The volume of malware samples detected by McAfee passed the 75 million milestone late last year, the Intel-owned security firm reported this week.
Samsung's refreshed Series 9 laptop has been given a release date, with the compact notebook set to land on consumers' laps as early as next week.
Logica said its 2012 revenues could go up or down as it turned in full year 2011 figures that showed a massive drop in profits.
Europe's Justice Commissioner Viviane Reding has asked the European Court of Justice to peruse the small print of the controversial Anti-Counterfeiting Trade Agreement (ACTA) to ensure that it is "fully compatible" with fundamental rights.
"Sticker shock" is a US phrase that denotes a shopper’s surprised and generally disgusted reaction upon discovering the true price of an item they’re buying.
Facebook messages will become a common way to serve court documents, reckons lawyer Jenni Jenkins, after a judge allowed a legal claim to be sent to a bloke via the social network.
VCE enterprise sales veep for EMEA Adrian Carr is no longer with the business just seven months after joining from Juniper, The Reg can reveal.
The updated OS pushed out to PlayBooks yesterday can turn a BlackBerry handset into a remote control for Windows 7, or even Android, thanks to the wonders of Bluetooth.
Shares in China's Alibaba.com jumped 43 per cent today when it announced it was going private.
ReviewWhile Walter Isaacson’s biography of Steve Jobs was notable for the contribution, by way of hours of interviews, of the man himself, it could hardly be described as revelatory. The darker side of the way Apple was run by Jobs, for example, was glossed over. By contrast, Adam Lashinsky’s Inside Apple aims to get under the skin of the world’s sometime largest company.
Sony's Dot Switch technology was revealed this week to be an Android app which allows users to interact with live events.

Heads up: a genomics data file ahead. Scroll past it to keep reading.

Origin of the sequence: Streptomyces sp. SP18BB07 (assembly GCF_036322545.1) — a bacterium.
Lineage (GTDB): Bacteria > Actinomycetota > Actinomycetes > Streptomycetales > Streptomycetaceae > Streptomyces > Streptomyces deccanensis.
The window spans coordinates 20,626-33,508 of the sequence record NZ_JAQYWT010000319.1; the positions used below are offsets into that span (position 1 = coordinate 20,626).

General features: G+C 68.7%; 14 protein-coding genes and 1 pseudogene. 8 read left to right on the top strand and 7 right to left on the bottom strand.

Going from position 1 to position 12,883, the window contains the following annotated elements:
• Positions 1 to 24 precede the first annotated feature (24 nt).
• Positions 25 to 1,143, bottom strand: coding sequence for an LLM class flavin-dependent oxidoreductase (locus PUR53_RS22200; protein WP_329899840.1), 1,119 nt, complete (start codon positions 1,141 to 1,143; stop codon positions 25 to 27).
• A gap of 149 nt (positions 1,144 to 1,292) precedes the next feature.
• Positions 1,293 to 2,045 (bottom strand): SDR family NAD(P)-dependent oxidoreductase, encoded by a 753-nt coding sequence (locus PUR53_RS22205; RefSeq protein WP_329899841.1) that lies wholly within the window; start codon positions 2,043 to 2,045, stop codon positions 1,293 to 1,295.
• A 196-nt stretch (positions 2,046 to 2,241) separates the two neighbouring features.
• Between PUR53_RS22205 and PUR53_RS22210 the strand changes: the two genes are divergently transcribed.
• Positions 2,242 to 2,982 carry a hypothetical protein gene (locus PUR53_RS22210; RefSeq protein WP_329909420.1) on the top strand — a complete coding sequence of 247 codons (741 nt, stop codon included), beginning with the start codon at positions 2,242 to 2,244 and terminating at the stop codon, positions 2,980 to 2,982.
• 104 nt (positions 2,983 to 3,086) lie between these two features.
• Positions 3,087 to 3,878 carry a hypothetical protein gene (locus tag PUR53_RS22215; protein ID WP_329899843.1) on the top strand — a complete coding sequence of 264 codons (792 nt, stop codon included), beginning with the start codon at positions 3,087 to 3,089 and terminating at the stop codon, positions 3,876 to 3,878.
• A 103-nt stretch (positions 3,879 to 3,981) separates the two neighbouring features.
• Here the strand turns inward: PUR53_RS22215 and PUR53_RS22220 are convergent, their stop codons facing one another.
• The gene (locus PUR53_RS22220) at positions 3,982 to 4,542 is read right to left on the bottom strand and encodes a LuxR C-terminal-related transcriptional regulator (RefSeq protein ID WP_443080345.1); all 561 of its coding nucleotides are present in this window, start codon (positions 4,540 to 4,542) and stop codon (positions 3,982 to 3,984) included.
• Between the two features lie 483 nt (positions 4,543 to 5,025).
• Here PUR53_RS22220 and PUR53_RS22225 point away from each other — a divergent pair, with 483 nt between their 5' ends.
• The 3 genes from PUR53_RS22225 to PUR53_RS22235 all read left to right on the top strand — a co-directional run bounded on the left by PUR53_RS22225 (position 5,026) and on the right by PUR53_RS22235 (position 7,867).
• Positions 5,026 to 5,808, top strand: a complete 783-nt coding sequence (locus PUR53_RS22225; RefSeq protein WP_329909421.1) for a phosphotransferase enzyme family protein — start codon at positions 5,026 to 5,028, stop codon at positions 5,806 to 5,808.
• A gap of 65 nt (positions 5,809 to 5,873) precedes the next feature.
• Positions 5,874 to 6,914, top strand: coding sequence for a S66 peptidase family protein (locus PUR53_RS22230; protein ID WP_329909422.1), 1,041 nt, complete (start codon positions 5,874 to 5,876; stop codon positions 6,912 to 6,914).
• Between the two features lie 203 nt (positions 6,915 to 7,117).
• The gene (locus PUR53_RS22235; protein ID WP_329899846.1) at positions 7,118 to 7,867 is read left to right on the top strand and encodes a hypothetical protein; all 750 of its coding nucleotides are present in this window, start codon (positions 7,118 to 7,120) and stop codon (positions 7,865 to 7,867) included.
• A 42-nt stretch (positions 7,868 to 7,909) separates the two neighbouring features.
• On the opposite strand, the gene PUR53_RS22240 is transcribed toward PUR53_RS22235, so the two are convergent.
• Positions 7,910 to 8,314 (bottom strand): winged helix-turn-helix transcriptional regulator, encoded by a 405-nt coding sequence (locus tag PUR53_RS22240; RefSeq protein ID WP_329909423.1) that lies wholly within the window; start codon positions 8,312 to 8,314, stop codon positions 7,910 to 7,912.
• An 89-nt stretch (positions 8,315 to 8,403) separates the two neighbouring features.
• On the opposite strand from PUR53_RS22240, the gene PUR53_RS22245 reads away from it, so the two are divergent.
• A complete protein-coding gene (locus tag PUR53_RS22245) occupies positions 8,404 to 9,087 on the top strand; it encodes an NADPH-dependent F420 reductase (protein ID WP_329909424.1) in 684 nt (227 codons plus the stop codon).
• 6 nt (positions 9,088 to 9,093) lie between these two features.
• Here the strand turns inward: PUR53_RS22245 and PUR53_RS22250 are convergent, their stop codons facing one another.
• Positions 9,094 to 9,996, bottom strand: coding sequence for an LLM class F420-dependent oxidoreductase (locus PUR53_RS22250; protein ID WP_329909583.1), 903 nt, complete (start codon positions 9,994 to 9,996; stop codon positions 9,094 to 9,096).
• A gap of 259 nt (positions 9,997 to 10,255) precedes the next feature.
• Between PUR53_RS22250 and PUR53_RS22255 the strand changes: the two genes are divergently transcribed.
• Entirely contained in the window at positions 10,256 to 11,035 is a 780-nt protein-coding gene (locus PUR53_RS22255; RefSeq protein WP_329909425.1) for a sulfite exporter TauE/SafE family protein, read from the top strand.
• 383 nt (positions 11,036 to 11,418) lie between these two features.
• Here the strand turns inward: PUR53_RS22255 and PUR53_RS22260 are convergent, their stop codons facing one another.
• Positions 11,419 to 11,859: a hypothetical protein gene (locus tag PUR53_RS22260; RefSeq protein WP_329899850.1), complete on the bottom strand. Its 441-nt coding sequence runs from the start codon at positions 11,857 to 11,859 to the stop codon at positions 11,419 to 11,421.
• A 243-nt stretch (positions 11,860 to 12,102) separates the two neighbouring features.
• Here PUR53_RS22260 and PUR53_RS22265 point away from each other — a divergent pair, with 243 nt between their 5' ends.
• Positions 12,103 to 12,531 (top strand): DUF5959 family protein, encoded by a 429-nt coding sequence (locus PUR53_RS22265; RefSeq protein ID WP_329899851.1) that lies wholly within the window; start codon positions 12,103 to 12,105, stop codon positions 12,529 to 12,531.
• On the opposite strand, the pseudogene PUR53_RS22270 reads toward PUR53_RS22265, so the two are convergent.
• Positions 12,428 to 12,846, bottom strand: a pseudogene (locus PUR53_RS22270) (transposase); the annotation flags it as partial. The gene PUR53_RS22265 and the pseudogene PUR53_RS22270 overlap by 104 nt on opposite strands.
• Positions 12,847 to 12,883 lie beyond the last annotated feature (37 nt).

Labour has chastised the Conservatives for digital economy policies - and is targeting what may be the Conservatives' closeness to Google.
Technical experts are once again predicting imminent doom caused by interference with Global Positioning System (GPS) sat-nav receivers. A nationwide UK network of detectors has reportedly discovered widespread employment of GPS jammer devices, and calls are being made for a harsh crackdown on users of such devices.
UpdatedMicrosoft filed a formal antitrust complaint against Motorola Mobility this morning in Brussels, following the European Commission's decision to clear Google's takeover of the mobile biz earlier this month.
The Indian Government is seeking extra manufacturers for the Aakash, the $35 Android tablet that launched in the sub-continent in 2011.
A US software industry report has warned that certain countries are threatening the future of cloud computing with regulations and policies that stifle the fluffy atmosphere.
The email addresses and passwords of more than a million users of the YouPorn sex chat site were exposed to all and sundry this week following a coding error that went undetected for years.
The CIA has told big software firms that it plans to ditch long-term licenses in favour of a slurp-as-you-go approach to new technology.
Anonymous has distanced itself from a plot to knock out critical systems in the backbone of the internet.
According to a breaking report from Science, last year’s famous faster-than-light neutrino finding has been attributed to a cable fault.
The first solid “buckyball” Carbon-60 molecules have been spotted forming a ring around a star 6,500 light-years away, according to data from NASA’s Spitzer Space Telescope.
Meg Whitman’s earnings statement from the first quarter of 2012 doesn’t look good, as she tries to clean the Augean stable left by Léo Apotheker.
Instead of building a robot, why not print it? That’s more-or-less the approach demonstrated by Harvard engineers with an ingenious and attention-grabbing miniature robot bee.